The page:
To outside observers, discussions about narrative proprietorship may seem absurd. Inside the discourse, the crosstalk is more often multivalent and bewildering. It’s said that a writer of relative privilege can’t avoid misunderstanding marginalised people and misrepresenting cross-cultural characters. It’s also said that anything goes when empathy and imagination are matched by a command of craft and style. It’s said, too, that you mustn’t adopt the third-person voice because the trauma of marginalisation can’t be adequately rendered from outside the body, but then it’s said that the first-person voice makes you a ventriloquist treating your subjects like sock-puppets. All you can do authentically is write about yourself as yourself. If, like me, you’re a cisgendered heterosexual white man, you know the constraints on your capacities. But whose interpersonal experiences are really so pinched and crabbed? I, for one, can’t speak truly of myself if I can think only as myself: those very limitations irreparably distort my experience as one human subject thrown unwillingly into a world alive with others.
Nevertheless, these limitations are changing the terrain of contemporary fiction, thanks to writers whose rallying cry is own voices. While cultural appropriation is a reactive charge against books already published, advocates of own voices are future-oriented and prescriptive, imposing boundaries on books as yet unwritten. The case for own voices begins from a validation of the intersectional matrix of identity categories—categories sliced and diced along lines of race, gender, sexuality, class, age, ability and so on—and affirms that the stories of people in each combination of categories are the rightful property of authors whose identities fit the same combination. It’s a case made frequently over the last few years, though rarely with the verve of Australian writer Yassmin Abdel-Magied. In 2016, Abdel-Magied publicly walked out of the keynote address at the Brisbane Writers’ Festival, shunning the arch-conservative novelist Lionel Shriver when Shriver mocked the concept of cultural appropriation. “The stench of privilege hung heavy in the air,” Abdel-Magied wrote later, laying out the rules for the literature of own voices:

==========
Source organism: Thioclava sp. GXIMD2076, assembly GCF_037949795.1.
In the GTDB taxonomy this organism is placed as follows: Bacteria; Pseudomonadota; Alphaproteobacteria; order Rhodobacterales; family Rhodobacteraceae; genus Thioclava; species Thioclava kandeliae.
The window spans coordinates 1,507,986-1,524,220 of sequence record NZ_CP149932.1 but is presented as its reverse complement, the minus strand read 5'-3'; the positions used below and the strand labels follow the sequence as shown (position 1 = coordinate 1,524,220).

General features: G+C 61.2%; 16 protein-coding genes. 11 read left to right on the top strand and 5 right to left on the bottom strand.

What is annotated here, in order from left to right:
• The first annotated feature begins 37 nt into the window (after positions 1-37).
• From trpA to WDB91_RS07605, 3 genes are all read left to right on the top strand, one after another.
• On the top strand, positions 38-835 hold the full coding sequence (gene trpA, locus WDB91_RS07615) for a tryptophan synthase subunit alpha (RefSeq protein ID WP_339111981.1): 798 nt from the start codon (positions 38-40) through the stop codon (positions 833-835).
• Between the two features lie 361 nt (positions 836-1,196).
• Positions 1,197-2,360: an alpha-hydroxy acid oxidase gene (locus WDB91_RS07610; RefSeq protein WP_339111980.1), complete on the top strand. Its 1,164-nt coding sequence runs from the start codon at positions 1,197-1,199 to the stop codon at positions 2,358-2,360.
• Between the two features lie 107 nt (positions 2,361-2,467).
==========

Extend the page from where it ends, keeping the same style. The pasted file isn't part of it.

It’s not always OK if a white guy writes the story of a Nigerian woman because the actual Nigerian woman can’t get published or reviewed to begin with. It’s not always OK if a straight white woman writes the story of a queer Indigenous man, because when was the last time you heard a queer Indigenous man tell his own story? How is it that said straight white woman will profit from an experience that is not hers, and those with the actual experience never be provided the opportunity? It’s not always OK for a person with the privilege of education and wealth to write the story of a young Indigenous man, filtering the experience of the latter through their own skewed and biased lens, telling a story that likely reinforces an existing narrative which only serves to entrench a disadvantage they need never experience.
This is impassioned, but scattershot. Conflating the economic ills of cultural appropriation (profits accrue to exploitative players) with its political faults (marginalised writers can’t break through), Abdel-Magied distils them all into an ethical injunction aimed not at editors, nor at publishers, but at the very source of literature. As she sees it, writers themselves should arrest their own thoughts before they yield misbegotten work, proactively refraining from creative labours that might worsen economic and political inequities. But note the rhetorical sleight of hand in her consternation towards a person who “writes the story of” a marginalised subject.
What are the implications of her wording? Does she mean that I, as a novelist, shouldn’t write as someone distinct from myself, shouldn’t speak in a voice that isn’t naturally mine? Or does she mean that I shouldn’t even write about someone distinct from myself, shouldn’t presume to tell anyone’s story but my own?
Because Abdel-Magied’s position teeters atop a slippery slope to creative oblivion, it tends to be met with fearmongering or flippancy. Here’s Shriver foreseeing doomsday: “the ultimate endpoint of keeping our mitts off experience that doesn’t belong to us is that there is no fiction … All that’s left is memoir.” And when the Cummins fiasco led to the same slippery slope, readers were exasperated and derisive: “I’m reading American Dirt (and loving it) and then I find out there is all this controversy and now I’m annoyed at humanity for deciding what fiction writers are allowed to create in their minds.” And lest anyone think these concerns belong only to conservatives denouncing political correctness, Zadie Smith, doyenne of liberal belles lettres, has voiced her fatalism in an elegiac essay: